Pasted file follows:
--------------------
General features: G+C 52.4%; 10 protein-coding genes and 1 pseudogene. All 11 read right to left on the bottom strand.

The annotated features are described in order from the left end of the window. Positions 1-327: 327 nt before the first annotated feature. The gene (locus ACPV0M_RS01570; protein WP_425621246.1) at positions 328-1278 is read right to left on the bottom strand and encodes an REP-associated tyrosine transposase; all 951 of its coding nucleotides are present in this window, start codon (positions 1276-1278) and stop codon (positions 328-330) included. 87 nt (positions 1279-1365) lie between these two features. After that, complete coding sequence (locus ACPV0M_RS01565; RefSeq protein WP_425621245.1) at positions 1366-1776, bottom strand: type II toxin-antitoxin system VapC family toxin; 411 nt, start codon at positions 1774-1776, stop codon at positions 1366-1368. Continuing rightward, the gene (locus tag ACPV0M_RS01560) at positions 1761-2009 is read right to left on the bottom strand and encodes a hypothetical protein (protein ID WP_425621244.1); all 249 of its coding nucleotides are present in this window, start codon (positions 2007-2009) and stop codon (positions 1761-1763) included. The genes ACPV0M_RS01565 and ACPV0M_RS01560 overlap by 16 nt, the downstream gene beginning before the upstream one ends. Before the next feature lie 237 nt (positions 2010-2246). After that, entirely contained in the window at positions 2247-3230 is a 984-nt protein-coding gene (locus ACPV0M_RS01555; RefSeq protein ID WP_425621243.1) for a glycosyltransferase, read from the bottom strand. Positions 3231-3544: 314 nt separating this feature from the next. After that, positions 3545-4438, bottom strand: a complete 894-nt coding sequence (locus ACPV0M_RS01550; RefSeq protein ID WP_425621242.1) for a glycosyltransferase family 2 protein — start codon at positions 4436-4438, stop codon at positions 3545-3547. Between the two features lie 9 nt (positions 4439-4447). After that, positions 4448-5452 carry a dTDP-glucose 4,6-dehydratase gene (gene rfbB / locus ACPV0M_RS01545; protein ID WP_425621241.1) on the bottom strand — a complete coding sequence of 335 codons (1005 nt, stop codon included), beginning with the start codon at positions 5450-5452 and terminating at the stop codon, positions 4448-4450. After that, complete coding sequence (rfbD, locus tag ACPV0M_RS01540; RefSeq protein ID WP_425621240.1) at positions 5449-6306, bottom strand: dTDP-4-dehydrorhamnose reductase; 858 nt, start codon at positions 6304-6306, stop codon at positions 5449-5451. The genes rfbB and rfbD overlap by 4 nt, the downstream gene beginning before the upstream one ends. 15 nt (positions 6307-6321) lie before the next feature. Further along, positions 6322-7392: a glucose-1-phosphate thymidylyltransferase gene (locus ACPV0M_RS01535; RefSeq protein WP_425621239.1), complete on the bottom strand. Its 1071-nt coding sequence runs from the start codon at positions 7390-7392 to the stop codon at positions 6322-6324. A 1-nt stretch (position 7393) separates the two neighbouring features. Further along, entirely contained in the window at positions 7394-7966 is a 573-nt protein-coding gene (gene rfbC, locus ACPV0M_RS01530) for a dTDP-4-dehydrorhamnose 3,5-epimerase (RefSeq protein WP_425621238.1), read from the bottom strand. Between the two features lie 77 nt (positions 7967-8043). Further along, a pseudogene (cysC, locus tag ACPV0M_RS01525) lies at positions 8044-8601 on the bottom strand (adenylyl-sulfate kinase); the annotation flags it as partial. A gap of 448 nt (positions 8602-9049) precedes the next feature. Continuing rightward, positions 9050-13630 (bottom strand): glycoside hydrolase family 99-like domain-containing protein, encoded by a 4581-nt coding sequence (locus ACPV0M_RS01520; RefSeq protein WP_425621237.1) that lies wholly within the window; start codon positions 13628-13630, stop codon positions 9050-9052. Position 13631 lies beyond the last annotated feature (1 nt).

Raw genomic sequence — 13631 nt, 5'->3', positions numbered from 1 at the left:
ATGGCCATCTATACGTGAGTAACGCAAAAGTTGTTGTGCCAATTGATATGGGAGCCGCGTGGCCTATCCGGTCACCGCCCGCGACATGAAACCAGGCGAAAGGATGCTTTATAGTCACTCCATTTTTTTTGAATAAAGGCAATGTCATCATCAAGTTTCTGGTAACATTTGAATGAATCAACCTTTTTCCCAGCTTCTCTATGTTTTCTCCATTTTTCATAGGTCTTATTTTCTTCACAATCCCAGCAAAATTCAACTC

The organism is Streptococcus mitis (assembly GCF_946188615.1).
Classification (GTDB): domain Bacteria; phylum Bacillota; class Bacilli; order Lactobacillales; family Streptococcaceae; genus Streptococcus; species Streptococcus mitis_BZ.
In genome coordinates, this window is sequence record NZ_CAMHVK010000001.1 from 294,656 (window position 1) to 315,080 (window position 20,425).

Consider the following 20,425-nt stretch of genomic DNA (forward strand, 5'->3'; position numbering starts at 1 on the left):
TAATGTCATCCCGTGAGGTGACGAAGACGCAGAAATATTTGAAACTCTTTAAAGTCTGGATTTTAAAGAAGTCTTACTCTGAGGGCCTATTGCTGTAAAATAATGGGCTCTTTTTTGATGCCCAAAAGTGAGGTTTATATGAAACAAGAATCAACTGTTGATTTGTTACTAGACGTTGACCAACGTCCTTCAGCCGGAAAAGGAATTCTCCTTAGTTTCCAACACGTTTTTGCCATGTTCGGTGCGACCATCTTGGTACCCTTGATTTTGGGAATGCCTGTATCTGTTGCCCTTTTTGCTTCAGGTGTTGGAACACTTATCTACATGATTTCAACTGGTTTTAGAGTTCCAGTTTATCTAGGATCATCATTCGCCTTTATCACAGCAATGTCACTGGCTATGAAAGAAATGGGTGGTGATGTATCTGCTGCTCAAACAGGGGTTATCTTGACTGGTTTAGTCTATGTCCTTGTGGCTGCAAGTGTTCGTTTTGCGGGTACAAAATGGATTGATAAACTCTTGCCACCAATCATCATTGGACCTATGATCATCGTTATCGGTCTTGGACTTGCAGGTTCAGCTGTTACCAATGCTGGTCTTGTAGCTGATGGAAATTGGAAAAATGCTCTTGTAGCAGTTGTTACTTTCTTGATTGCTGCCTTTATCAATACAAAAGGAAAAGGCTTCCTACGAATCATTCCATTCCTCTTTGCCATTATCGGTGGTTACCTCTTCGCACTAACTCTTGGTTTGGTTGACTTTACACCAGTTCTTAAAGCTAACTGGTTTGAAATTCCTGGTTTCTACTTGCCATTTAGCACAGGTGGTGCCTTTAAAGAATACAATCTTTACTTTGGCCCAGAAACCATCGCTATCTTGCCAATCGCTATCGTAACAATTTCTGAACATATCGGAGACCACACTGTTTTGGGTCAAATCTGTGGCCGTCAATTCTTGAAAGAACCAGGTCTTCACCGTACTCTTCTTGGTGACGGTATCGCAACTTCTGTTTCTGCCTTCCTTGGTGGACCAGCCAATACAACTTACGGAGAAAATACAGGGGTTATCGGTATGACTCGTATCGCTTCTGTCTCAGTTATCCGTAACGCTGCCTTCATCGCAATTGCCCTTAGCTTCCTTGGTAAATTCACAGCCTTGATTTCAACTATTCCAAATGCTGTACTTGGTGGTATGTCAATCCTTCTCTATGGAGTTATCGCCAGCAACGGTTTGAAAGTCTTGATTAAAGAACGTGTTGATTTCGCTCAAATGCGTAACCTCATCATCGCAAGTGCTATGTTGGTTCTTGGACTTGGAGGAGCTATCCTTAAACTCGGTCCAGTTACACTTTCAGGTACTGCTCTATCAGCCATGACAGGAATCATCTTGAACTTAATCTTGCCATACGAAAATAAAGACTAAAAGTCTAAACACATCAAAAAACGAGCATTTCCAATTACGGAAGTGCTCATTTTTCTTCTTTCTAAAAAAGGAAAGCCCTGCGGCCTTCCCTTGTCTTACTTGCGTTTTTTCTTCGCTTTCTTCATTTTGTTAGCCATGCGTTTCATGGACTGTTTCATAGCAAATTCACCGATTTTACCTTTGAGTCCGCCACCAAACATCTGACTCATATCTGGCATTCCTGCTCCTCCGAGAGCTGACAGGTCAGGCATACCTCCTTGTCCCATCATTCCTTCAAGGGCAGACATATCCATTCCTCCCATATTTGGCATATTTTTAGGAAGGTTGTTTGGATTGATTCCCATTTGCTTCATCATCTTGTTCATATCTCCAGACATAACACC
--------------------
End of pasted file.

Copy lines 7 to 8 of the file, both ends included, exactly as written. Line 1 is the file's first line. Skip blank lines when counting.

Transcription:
In genome coordinates, this window is sequence record NZ_CAMHVK010000001.1 from 294,656 (window position 1) to 315,080 (window position 20,425).

Consider the following 20,425-nt stretch of genomic DNA (forward strand, 5'->3'; position numbering starts at 1 on the left):